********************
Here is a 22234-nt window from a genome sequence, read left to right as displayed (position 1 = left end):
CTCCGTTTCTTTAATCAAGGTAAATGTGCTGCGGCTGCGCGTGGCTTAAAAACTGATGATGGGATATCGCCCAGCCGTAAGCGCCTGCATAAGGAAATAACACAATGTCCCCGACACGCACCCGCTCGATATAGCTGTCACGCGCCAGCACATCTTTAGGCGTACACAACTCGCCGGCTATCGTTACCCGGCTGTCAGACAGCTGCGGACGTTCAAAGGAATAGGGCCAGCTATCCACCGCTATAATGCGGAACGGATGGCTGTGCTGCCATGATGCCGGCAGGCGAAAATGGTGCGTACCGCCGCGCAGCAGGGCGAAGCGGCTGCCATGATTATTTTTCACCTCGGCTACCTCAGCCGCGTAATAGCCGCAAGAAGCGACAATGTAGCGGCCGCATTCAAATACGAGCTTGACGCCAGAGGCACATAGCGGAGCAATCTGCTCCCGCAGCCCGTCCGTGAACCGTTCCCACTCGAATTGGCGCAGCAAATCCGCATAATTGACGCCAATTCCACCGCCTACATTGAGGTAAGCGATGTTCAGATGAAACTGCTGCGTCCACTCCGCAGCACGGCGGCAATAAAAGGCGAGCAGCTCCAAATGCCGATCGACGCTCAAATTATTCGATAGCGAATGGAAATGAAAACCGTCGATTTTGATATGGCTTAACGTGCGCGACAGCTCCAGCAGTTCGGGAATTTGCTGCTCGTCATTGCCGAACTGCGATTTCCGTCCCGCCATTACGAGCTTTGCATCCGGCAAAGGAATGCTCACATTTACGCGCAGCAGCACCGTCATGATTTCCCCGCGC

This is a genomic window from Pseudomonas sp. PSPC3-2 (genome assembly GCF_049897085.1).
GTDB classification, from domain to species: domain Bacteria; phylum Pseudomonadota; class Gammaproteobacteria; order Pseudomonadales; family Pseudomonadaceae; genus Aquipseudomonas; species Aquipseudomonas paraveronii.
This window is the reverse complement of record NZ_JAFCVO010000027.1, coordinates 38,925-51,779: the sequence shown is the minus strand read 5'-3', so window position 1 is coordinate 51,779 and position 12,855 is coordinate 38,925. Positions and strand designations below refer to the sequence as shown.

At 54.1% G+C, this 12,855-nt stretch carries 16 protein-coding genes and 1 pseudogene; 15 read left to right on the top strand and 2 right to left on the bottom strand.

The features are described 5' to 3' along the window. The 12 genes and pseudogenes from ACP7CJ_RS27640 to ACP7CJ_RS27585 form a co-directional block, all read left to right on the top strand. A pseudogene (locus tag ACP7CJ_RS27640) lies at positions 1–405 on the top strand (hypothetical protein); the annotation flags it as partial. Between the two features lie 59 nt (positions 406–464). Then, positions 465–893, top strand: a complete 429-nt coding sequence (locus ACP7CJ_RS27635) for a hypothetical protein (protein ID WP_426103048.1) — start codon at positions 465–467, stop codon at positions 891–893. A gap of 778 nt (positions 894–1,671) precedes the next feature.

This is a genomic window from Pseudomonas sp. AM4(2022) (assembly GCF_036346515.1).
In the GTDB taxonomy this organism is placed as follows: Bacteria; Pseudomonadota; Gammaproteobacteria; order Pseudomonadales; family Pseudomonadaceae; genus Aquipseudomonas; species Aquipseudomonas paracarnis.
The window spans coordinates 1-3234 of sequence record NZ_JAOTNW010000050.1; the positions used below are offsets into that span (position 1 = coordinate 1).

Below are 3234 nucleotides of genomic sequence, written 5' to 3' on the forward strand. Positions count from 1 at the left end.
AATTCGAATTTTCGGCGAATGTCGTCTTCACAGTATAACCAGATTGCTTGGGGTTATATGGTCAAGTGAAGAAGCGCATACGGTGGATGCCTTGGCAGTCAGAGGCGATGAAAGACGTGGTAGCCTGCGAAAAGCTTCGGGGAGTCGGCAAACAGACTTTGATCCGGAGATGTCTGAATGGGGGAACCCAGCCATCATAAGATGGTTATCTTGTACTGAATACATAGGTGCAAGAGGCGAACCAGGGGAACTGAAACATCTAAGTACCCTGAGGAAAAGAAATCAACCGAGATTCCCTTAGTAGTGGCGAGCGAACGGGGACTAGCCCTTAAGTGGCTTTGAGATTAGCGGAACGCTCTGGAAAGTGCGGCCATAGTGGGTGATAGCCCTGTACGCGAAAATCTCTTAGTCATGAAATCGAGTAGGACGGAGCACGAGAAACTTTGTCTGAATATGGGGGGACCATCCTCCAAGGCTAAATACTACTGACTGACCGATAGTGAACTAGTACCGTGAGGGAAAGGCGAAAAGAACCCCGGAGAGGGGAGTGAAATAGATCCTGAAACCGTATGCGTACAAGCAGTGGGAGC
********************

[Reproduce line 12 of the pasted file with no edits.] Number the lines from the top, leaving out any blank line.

AATTCGAATTTTCGGCGAATGTCGTCTTCACAGTATAACCAGATTGCTTGGGGTTATATGGTCAAGTGAAGAAGCGCATACGGTGGATGCCTTGGCAGTCAGAGGCGATGAAAGACGTGGTAGCCTGCGAAAAGCTTCGGGGAGTCGGCAAACAGACTTTGATCCGGAGATGTCTGAATGGGGGAACCCAGCCATCATAAGATGGTTATCTTGTACTGAATACATAGGTGCAAGAGGCGAACCAGGGGAACTGAAACATCTAAGTACCCTGAGGAAAAGAAATCAACCGAGATTCCCTTAGTAGTGGCGAGCGAACGGGGACTAGCCCTTAAGTGGCTTTGAGATTAGCGGAACGCTCTGGAAAGTGCGGCCATAGTGGGTGATAGCCCTGTACGCGAAAATCTCTTAGTCATGAAATCGAGTAGGACGGAGCACGAGAAACTTTGTCTGAATATGGGGGGACCATCCTCCAAGGCTAAATACTACTGACTGACCGATAGTGAACTAGTACCGTGAGGGAAAGGCGAAAAGAACCCCGGAGAGGGGAGTGAAATAGATCCTGAAACCGTATGCGTACAAGCAGTGGGAGC